The Full Wiki

Advertisements

More info on Kedesh

Kedesh: Wikis

Advertisements
  

Note: Many of our articles have direct quotes from sources you can cite, within the Wikipedia article! This article doesn't yet, but we're working on it! See more info or our list of citable articles.

Encyclopedia

Advertisements

From Wikipedia, the free encyclopedia

This article is about Kedesh on the Israeli-Lebanese border, see also Kadesh or Kadesh (South of Israel) .

The ruins of the ancient Canaanite village of Kedesh are located within the modern Kibbutz Malkiya in Israel on the Israeli-Lebanese border.[1]

Kedesh was first documented in the Book of Joshua as a Canaanite citadel that was conquered by the Israelites under the leadership of Joshua. Ownership for Kedesh was turned over, by lot, to the tribe of Naphtali and subsequently, at the command of God, Kedesh was set apart by Joshua as one of the Cities of Refuge along with Shechem and Kiriath Arba (Hebron) (Joshua 20:7).

In the 8th century BCE during the reign of Pekah king of Israel, Tiglath-Pileser III king of Assyria took Kedesh and deported its inhabitants to Assyria (2 Kings 15:29).

Later, in the 5th century BCE Kedesh may have become the capital for the Persian controlled, Tyrian administrated province of the Upper Galilee[2].

In 259 BC Kedesh was mentioned by Zenon, a traveling merchant from Egypt[3].

Between 145 BC and 143 BC Kedesh (Cades) was overthrown by Jonathan Maccabeus in his fight against the Seleucid king Demetrius I Soter [4] [5]. It remains abandoned until this day. Tel Kedesh continues to be excavated by the University of Michigan.

Contents

Other

In the Book of Judges, the great oak tree in Zaanaim is stated to be near Kedesh (Judges 4:11).

See also

External links

References

  1. ^ Negev and Gibson, 2005, p. 278.
  2. ^ Berlin, Andrea and Herbert, Sharon (2005). "Life and Death on the Israel-Lebanon Border". Biblical Archaeology Review 31 (5), 34-43.
  3. ^ Papyrus Cairo Zenon I 59.004
  4. ^ 1 Maccabees 11:63-74 (text)
  5. ^ Antiquities of the Jews 13.154-62; The Wars of the Jews 2.459, 4.104.

Bibliography

  • Negev, Avraham; Gibson, Shimon (2005), Archaeological Encyclopedia of the Holy Land, Continuum International Publishing Group, ISBN 0826485715, 9780826485717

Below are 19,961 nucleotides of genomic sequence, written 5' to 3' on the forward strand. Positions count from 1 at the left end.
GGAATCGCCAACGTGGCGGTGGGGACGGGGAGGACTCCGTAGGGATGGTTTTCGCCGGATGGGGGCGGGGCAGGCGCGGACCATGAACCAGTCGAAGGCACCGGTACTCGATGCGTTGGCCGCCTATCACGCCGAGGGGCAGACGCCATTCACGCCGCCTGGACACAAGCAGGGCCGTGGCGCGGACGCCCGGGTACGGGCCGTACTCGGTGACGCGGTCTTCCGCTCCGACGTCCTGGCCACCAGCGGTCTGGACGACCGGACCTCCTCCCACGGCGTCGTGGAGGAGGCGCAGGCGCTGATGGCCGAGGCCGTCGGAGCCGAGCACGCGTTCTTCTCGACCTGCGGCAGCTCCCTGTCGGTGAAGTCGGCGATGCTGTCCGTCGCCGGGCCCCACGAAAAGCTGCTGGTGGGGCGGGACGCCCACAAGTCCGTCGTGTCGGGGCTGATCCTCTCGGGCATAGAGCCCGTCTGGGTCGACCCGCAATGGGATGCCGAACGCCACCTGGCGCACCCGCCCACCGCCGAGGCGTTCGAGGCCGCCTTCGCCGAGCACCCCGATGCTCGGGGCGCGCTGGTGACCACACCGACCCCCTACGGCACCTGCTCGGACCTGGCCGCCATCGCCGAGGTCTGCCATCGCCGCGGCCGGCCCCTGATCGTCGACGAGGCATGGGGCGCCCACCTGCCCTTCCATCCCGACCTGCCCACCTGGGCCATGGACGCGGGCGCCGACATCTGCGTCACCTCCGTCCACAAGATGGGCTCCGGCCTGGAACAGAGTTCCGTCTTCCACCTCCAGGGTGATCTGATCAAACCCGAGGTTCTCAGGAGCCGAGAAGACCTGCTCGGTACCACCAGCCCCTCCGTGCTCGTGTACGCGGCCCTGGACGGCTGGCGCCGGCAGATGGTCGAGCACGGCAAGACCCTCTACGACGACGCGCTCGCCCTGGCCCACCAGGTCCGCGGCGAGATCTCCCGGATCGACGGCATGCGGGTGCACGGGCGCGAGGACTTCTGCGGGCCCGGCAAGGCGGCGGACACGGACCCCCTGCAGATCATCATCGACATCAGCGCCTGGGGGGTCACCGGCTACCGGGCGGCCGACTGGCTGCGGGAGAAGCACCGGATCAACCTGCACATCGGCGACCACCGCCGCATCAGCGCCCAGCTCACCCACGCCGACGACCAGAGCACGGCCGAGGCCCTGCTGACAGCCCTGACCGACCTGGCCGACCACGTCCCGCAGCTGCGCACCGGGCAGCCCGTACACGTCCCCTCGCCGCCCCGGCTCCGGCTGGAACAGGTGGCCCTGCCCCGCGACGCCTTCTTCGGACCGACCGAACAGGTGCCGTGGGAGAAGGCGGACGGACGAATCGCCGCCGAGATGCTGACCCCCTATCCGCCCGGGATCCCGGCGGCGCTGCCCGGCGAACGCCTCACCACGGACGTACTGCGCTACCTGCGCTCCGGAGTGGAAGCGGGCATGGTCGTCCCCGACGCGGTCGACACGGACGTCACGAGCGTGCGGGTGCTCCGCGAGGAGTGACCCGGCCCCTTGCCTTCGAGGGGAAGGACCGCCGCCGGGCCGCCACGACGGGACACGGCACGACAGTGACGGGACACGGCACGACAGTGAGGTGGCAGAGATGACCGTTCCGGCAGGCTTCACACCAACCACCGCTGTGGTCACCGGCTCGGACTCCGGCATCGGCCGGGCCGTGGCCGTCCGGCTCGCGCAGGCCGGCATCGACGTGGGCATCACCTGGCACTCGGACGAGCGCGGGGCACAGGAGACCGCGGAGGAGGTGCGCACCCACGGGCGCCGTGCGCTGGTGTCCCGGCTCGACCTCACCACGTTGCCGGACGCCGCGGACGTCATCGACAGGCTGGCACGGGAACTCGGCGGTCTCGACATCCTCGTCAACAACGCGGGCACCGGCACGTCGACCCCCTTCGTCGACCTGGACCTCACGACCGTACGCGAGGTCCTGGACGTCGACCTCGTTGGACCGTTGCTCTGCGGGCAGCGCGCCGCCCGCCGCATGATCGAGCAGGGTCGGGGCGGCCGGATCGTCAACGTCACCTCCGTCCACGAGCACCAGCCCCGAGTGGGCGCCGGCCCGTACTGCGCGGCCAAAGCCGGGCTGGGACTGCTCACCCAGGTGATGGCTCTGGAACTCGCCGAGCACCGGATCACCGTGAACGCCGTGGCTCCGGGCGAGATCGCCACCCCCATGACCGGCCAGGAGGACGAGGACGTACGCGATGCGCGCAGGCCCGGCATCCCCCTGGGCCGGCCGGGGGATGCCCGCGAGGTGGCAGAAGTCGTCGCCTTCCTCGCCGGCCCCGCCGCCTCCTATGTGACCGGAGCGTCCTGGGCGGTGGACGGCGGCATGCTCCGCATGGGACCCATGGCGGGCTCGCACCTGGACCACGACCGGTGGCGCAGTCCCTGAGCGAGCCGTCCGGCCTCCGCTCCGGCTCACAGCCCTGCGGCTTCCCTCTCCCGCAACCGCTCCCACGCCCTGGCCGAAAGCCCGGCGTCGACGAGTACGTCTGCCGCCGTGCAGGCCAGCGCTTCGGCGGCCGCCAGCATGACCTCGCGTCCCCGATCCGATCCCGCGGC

Coordinates: 33°06′42″N 35°31′46″E / 33.111638°N 35.529517°E / 33.111638; 35.529517


Bible wiki

Up to date as of January 23, 2010

From BibleWiki

Meaning: sanctuary

  1. A place in the extreme south of Judah (Josh 15:23). Probably the same as Kadesh-barnea (q.v.).
  2. A city of Issachar (1Chr 6:72). Possibly Tell Abu Kadeis, near Lejjun.
  3. A "fenced city" of Naphtali, one of the cities of refuge (Josh 19:37; Jdg 4:6). It was assigned to the Gershonite Levites (Josh 21:32). It was originally a Canaanite royal city (Josh 12:22), and was the residence of Barak (Jdg 4:6); and here he and Deborah assembled the tribes of Zebulun and Naphtali before the commencement of the conflict with Sisera in the plain of Esdraelon, "for Jehovah among the mighty" (9, 10). In the reign of Pekah it was taken by Tiglath-Pileser (2Kg 15:29). It was situated near the "plain" (rather "the oak") of Zaanaim, and has been identified with the modern Kedes, on the hills fully four miles north-west of Lake El Huleh. It has been supposed by some that the Kedesh of the narrative, where Barak assembled his troops, was not the place in Upper Galilee so named, which was 30 miles distant from the plain of Esdraelon, but Kedish, on the shore of the Sea of Galilee, 12 miles from Tabor.
This entry includes text from Easton's Bible Dictionary, 1897.

what mentions this? (please help by turning references to this page into wiki links)


Advertisements






Got something to say? Make a comment.
Your name
Your email address
Message